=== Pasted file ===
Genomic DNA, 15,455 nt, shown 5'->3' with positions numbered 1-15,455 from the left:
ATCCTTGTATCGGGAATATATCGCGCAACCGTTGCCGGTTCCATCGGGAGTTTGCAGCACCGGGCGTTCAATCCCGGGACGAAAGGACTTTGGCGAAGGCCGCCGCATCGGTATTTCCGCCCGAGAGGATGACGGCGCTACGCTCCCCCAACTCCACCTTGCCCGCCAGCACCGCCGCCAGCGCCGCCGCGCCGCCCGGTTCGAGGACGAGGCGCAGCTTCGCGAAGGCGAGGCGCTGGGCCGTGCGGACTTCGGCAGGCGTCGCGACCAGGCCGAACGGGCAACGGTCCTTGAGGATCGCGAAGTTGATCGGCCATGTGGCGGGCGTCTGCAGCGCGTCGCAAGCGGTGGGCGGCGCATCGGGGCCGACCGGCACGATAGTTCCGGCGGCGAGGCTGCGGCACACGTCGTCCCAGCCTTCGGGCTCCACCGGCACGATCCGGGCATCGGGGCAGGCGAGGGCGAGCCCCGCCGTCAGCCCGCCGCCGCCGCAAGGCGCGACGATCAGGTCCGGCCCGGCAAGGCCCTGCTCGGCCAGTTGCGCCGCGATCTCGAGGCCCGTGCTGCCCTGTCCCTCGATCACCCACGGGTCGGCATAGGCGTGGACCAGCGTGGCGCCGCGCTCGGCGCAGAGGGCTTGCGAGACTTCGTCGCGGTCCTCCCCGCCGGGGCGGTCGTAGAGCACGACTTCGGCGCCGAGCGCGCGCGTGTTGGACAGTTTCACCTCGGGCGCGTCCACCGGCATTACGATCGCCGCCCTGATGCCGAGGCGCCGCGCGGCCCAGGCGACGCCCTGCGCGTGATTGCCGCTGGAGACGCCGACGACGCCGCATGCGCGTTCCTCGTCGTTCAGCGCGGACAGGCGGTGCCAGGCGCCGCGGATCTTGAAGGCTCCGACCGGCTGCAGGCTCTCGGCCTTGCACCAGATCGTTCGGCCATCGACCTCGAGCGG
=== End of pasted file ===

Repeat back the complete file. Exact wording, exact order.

Genomic DNA, 15,455 nt, shown 5'->3' with positions numbered 1-15,455 from the left:
ATCCTTGTATCGGGAATATATCGCGCAACCGTTGCCGGTTCCATCGGGAGTTTGCAGCACCGGGCGTTCAATCCCGGGACGAAAGGACTTTGGCGAAGGCCGCCGCATCGGTATTTCCGCCCGAGAGGATGACGGCGCTACGCTCCCCCAACTCCACCTTGCCCGCCAGCACCGCCGCCAGCGCCGCCGCGCCGCCCGGTTCGAGGACGAGGCGCAGCTTCGCGAAGGCGAGGCGCTGGGCCGTGCGGACTTCGGCAGGCGTCGCGACCAGGCCGAACGGGCAACGGTCCTTGAGGATCGCGAAGTTGATCGGCCATGTGGCGGGCGTCTGCAGCGCGTCGCAAGCGGTGGGCGGCGCATCGGGGCCGACCGGCACGATAGTTCCGGCGGCGAGGCTGCGGCACACGTCGTCCCAGCCTTCGGGCTCCACCGGCACGATCCGGGCATCGGGGCAGGCGAGGGCGAGCCCCGCCGTCAGCCCGCCGCCGCCGCAAGGCGCGACGATCAGGTCCGGCCCGGCAAGGCCCTGCTCGGCCAGTTGCGCCGCGATCTCGAGGCCCGTGCTGCCCTGTCCCTCGATCACCCACGGGTCGGCATAGGCGTGGACCAGCGTGGCGCCGCGCTCGGCGCAGAGGGCTTGCGAGACTTCGTCGCGGTCCTCCCCGCCGGGGCGGTCGTAGAGCACGACTTCGGCGCCGAGCGCGCGCGTGTTGGACAGTTTCACCTCGGGCGCGTCCACCGGCATTACGATCGCCGCCCTGATGCCGAGGCGCCGCGCGGCCCAGGCGACGCCCTGCGCGTGATTGCCGCTGGAGACGCCGACGACGCCGCATGCGCGTTCCTCGTCGTTCAGCGCGGACAGGCGGTGCCAGGCGCCGCGGATCTTGAAGGCTCCGACCGGCTGCAGGCTCTCGGCCTTGCACCAGATCGTTCGGCCATCGACCTCGAGCGG